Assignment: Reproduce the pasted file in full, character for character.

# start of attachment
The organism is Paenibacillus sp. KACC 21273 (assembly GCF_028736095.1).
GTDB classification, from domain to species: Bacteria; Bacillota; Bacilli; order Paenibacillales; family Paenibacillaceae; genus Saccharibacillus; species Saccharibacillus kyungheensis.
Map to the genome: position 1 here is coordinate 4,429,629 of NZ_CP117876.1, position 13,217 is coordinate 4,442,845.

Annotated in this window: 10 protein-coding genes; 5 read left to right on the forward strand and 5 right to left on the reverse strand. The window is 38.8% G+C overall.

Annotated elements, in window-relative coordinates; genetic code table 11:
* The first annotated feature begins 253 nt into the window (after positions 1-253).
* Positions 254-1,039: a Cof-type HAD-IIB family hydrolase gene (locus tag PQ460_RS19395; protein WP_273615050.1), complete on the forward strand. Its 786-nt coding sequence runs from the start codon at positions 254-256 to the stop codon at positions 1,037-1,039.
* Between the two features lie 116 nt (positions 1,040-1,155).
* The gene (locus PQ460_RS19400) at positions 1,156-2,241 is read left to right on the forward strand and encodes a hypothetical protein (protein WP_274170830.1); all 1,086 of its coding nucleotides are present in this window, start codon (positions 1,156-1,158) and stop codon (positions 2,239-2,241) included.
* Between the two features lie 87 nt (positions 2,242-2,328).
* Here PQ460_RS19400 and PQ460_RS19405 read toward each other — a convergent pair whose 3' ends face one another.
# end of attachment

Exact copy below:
The organism is Paenibacillus sp. KACC 21273 (assembly GCF_028736095.1).
GTDB classification, from domain to species: Bacteria; Bacillota; Bacilli; order Paenibacillales; family Paenibacillaceae; genus Saccharibacillus; species Saccharibacillus kyungheensis.
Map to the genome: position 1 here is coordinate 4,429,629 of NZ_CP117876.1, position 13,217 is coordinate 4,442,845.

Annotated in this window: 10 protein-coding genes; 5 read left to right on the forward strand and 5 right to left on the reverse strand. The window is 38.8% G+C overall.

Annotated elements, in window-relative coordinates; genetic code table 11:
* The first annotated feature begins 253 nt into the window (after positions 1-253).
* Positions 254-1,039: a Cof-type HAD-IIB family hydrolase gene (locus tag PQ460_RS19395; protein WP_273615050.1), complete on the forward strand. Its 786-nt coding sequence runs from the start codon at positions 254-256 to the stop codon at positions 1,037-1,039.
* Between the two features lie 116 nt (positions 1,040-1,155).
* The gene (locus PQ460_RS19400) at positions 1,156-2,241 is read left to right on the forward strand and encodes a hypothetical protein (protein WP_274170830.1); all 1,086 of its coding nucleotides are present in this window, start codon (positions 1,156-1,158) and stop codon (positions 2,239-2,241) included.
* Between the two features lie 87 nt (positions 2,242-2,328).
* Here PQ460_RS19400 and PQ460_RS19405 read toward each other — a convergent pair whose 3' ends face one another.